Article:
Everything’s bigger in Texas, including the desire to ban abortions. This week, the U.S. Supreme Court upheld the near-total abortion ban in the Lone Star State. The state has effectively banned abortions after six weeks (without exceptions for rape or incest). To add a vigilante slant to this madness: any private citizen in Texas can now sue someone (including doctors or anyone who even gives a patient a ride to a clinic) who assists a woman in getting an abortion. Beyond all of The Handmaid’s Tale comparisons that are prone to fly at a time like this, fingers are pointing regarding who’s most responsible for allowing this to happen.
Strangely, some people would like to blame Susan Sarandon for abandoning the DNC (and publicly declaring that she doesn’t “vote with my vagina” regarding Hillary Clinton) after Bernie Sanders didn’t secure the 2016 Democratic nomination. That’s a real stretch (to blame Susan Sarandon) when, overall, the far-right’s success in shutting down most abortions in Texas is a long-brewing mess that’s founded upon structural inequities that have been allowed to fester for decades. And as it turns out, a different Susan shoulders much more realistic blame here.
That would be Sen. Susan Collins (an ostensibly moderate Republican who represents Maine), who controversially supported (as a key vote) the 2018 confirmation of Trump-appointed Supreme Court Justice Brett Kavanaugh (who cast the 5th vote this week to uphold the Texas law). Now, Maine mainstay Stephen King is calling Collins out. “Remember when Susan Collins said she was convinced that Brett Kavanaugh believed a woman’s right to choose was ‘settled law?'” the horror author tweeted. “She was wrong. Women in Texas must pay the price for her gullibility.”
Remember when Susan Collins said she was convinced that Brett Kavanaugh believed a woman’s right to choose was “settled law?” She was wrong. Women in Texas must pay the price for her gullibility.
— Stephen King (@StephenKing) September 2, 2021
He’s not wrong. Collins, like a lot of pro-choicers (but with a much bigger platform and the power to do something), has been sitting comfy and imagining that Roe v. Wade would never be at risk of being overturned. Wrong.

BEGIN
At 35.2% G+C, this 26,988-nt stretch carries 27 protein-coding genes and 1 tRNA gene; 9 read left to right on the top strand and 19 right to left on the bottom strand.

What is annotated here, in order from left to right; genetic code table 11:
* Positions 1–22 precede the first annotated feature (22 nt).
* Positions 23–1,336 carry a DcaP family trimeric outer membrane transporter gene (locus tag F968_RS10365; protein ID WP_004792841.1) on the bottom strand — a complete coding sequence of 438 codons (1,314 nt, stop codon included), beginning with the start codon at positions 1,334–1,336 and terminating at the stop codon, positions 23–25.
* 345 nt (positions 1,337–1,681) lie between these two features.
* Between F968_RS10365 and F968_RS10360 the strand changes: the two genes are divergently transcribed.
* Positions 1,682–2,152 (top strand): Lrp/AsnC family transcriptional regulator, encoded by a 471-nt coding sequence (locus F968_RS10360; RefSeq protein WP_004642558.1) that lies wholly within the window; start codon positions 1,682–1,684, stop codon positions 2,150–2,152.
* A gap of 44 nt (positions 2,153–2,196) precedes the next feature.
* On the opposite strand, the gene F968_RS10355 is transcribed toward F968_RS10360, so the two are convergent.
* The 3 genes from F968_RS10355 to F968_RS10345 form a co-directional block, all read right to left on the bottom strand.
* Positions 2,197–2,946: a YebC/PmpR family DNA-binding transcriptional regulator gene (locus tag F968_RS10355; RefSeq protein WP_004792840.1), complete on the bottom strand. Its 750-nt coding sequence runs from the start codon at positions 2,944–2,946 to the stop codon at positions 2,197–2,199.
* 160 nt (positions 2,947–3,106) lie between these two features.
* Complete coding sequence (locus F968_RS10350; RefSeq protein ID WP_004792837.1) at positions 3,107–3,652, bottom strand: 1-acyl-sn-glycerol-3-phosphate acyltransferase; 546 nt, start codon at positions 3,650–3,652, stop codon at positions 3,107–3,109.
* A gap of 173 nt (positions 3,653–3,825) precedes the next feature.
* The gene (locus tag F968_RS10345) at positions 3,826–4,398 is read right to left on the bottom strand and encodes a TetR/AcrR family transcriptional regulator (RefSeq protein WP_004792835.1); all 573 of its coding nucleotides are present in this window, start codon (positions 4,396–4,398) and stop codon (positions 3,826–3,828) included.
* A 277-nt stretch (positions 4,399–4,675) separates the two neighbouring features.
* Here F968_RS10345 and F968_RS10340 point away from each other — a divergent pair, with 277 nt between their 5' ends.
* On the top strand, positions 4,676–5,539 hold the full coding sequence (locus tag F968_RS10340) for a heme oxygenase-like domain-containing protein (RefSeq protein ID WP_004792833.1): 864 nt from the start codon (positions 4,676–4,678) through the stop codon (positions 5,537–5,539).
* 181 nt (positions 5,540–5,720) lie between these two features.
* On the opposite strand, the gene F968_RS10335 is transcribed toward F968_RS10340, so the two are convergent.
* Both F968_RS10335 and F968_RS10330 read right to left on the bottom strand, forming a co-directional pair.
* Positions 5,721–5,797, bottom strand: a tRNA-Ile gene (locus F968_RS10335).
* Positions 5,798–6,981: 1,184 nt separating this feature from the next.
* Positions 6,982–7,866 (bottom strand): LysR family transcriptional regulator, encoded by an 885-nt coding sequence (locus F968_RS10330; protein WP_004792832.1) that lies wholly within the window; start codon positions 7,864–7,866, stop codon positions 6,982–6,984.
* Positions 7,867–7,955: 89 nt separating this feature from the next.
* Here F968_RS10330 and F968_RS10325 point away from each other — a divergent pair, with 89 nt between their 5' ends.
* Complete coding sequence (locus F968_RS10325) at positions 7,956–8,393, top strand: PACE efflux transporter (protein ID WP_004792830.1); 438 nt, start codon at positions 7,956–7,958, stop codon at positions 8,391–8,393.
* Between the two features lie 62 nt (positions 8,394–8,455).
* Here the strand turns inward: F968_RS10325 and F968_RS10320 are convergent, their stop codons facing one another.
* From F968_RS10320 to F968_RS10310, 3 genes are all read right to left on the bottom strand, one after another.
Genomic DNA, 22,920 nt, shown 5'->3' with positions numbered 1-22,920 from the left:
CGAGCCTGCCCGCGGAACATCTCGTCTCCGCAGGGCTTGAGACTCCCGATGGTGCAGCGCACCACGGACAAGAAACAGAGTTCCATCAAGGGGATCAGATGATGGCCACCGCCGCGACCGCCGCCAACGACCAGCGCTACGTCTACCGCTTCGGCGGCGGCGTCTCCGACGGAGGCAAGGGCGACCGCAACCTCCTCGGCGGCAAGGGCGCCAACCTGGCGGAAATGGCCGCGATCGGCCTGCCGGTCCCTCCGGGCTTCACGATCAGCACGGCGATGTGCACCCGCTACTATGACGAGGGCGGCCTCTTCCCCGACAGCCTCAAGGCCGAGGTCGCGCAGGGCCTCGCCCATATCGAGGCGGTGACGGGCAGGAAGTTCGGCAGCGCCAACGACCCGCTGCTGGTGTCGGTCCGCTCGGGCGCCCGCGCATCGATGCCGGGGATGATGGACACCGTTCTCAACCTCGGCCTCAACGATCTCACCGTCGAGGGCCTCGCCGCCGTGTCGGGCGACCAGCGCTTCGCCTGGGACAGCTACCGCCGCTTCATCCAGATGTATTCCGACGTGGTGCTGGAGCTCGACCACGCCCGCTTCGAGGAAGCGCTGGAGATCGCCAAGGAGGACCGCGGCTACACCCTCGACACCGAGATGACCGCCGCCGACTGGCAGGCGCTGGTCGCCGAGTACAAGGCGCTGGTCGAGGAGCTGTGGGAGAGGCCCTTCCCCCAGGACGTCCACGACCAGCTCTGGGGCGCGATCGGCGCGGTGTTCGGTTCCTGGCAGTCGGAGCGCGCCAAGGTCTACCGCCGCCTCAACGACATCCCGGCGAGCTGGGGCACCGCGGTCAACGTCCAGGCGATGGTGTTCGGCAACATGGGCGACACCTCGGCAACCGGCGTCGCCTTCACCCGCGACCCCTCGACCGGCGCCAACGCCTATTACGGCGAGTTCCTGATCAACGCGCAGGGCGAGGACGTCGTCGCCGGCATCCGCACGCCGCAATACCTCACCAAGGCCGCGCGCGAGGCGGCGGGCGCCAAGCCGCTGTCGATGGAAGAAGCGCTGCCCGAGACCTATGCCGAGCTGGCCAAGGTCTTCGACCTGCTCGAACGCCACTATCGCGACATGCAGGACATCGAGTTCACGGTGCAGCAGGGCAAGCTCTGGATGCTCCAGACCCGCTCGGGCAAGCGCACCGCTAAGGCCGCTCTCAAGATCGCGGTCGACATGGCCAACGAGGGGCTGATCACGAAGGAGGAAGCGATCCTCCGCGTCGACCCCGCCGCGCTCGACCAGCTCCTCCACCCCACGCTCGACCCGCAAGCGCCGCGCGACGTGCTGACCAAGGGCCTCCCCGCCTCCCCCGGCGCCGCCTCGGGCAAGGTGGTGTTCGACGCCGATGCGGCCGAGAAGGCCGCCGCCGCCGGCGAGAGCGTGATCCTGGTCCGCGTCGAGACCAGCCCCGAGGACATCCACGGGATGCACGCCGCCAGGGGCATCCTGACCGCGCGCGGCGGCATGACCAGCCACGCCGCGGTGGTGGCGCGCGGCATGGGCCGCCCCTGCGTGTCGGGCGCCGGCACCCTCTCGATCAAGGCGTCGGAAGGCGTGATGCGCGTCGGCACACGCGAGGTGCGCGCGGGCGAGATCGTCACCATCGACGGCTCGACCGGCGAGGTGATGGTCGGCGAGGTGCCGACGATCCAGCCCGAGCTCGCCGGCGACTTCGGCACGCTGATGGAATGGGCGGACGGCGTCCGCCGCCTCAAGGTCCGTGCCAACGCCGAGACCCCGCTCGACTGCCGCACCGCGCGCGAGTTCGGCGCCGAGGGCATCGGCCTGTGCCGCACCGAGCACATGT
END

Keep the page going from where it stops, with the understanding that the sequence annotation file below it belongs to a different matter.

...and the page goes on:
For the past five years, the death of Antonin Scalia has been followed up with chess moves (multiple Trump-induced ones) that kept adding to the likelihood that a major challenge to abortion rights would swing towards the pro-life end of things. The latest 5-4 vote, too, has added a lot of scrutiny of Collins’ (very) publicly stated stance that Justice Brett Kavanaugh would never vote to overturn Roe (“His views on honoring precedent would preclude attempts to do by stealth that which one has committed not to do overtly,” Collins previously said).
Well, Collins defended Kavanaugh again after he penned a telling dissent in an abortions-right case out of Louisiana. Again, Kavanaugh was one of five justices (against four) who upheld the new Texas abortion law; and Collins should now answer for contributing to the plight of many Texas women, including a disproportionate amount of women who don’t have the resources to travel out of state for an abortion.
Also very important to remember: at some abortion clinics, part of the procedure to move forward for an abortion is for an ultrasound procedure to confirm the heartbeat. That might not be possible until the 6-week mark, which is also the cutoff date for this new Texas law. It’s a frightening combination, even moreso than any scenario in a Stephen King novel.